Over the past two decades the world’s population has become increasingly urban. According to the UN Habitat’s World Cities Report, small and medium cities now represent almost 60 percent of the world’s population and are growing at the fastest rates, while the number of megacities increased from 14 in 1995 to 29 in 2015. Trade and cultural realities are increasingly defined by cities and the increased mobility of their citizens. Direct cellular communication and horizontal transactional relationships increasingly connect people directly between cities and across national boundaries rather than through large corporate or national hierarchical structures. As a result cities are taking trade, commercial and environmental initiatives and establishing effective partnerships across administrative and political boundaries.
Such initiatives were previously the near exclusive domain of national governments and large commercial structures and rarely attracted the direct participation of individual citizens and small institutions. Civic engagement, once limited to local community issues, is now as much an underpinning for international or multi community initiatives as it has traditionally been for the neighborhood. Community is as much defined by issue and interest as by geography.
In the two and a half years between when changes in relations with Cuba were initiated at the end of 2014 and their reversal in mid 2017 over a hundred state- and city- level chambers of commerce and more than a dozen mayors led delegations to Cuba to explore commercial, cultural and academic relations. When the United States announced its withdrawal from the Paris climate change agreement in 2017, a group comprising some 30 US mayors, 3 governors and more than 80 university presidents developed a strategy to meet the agreement’s US targets and began to negotiate with the United Nations to have its strategy accepted alongside other countries’ contributions to the climate agreement.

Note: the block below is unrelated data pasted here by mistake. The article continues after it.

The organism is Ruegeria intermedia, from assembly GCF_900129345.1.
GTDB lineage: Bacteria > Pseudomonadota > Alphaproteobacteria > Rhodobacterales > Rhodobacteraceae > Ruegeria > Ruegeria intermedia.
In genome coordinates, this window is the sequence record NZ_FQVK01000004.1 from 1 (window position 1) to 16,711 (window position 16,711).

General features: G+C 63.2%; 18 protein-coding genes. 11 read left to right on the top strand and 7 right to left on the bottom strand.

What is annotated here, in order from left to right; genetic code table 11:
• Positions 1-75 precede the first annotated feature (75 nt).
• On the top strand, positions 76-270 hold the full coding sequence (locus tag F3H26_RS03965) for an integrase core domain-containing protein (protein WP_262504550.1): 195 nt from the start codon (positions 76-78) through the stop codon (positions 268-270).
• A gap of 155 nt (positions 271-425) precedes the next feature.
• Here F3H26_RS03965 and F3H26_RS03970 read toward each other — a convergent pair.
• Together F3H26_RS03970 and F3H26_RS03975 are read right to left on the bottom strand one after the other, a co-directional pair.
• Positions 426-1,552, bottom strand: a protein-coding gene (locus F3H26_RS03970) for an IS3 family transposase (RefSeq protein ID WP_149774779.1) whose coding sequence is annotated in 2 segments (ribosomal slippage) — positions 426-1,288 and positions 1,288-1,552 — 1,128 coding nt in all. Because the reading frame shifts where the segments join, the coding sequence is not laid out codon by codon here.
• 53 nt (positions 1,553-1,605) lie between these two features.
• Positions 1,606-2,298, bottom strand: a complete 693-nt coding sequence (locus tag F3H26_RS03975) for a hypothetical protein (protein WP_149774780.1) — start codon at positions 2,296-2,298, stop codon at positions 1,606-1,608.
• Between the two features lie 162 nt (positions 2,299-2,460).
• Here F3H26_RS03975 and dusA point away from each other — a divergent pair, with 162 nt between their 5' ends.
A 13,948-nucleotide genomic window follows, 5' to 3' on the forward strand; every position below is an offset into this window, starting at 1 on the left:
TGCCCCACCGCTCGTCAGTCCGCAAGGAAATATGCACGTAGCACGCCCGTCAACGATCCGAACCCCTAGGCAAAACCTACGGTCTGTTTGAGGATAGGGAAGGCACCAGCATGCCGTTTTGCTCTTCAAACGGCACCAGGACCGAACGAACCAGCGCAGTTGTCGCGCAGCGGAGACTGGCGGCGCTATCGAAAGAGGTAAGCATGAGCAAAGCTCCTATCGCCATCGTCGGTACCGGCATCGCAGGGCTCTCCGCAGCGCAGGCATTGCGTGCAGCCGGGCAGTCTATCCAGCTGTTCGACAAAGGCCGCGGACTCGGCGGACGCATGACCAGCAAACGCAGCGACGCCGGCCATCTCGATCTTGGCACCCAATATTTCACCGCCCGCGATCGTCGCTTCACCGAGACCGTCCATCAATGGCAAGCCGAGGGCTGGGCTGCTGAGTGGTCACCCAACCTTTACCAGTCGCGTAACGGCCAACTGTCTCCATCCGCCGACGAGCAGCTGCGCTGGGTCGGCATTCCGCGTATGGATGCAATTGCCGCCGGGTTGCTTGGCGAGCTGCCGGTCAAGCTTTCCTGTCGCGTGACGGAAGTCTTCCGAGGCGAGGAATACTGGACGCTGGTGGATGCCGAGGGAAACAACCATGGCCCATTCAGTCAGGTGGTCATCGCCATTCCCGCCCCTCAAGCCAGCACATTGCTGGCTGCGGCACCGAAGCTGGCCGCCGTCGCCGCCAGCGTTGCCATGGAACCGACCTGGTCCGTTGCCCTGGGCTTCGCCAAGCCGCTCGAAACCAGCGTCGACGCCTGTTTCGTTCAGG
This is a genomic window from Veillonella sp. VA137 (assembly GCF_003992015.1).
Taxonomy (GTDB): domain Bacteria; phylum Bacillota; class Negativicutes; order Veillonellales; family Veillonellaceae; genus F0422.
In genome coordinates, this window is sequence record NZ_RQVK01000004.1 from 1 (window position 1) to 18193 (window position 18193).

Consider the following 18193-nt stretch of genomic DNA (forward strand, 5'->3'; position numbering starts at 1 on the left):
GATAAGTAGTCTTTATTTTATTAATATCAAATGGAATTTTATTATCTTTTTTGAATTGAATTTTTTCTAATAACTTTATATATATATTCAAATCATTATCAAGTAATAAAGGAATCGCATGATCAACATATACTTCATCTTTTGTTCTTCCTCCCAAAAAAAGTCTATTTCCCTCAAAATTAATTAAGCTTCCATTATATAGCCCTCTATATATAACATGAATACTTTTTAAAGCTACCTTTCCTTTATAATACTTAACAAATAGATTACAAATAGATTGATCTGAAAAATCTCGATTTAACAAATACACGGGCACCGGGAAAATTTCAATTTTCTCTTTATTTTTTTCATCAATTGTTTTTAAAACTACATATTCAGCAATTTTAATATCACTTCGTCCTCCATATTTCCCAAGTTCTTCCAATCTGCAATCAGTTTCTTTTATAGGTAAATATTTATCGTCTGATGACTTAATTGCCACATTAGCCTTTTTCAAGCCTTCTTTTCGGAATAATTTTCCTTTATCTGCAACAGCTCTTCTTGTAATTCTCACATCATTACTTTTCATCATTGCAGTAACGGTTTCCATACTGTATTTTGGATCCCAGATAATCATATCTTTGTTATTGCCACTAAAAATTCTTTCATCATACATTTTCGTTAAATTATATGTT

These initiatives represent a willingness and ability of city level stakeholders to engage with each other and to engage as a group at the international level, whether in line with national politics or not. The sectors that define the engagement of cities with each other and with those in other countries depend on their own interests, not necessarily national ones. Citizens are likely to feel more closely represented in their cities’ intercity and internation relationships than when these happen at the nation-to-nation level, and are more likely to get involved and be supportive through investment of their time and resources. Citizens are increasingly alienated from national leaders and seem to be more engaged with city issues. As international programs develop at the city level, mayoral offices are likely to create offices to promote and coordinate them, and to collaborate on related affairs with other cities. Civic engagement, work force development, cultural and economic relationships are likely to be significantly more effective and satisfying as cities develop their international programs.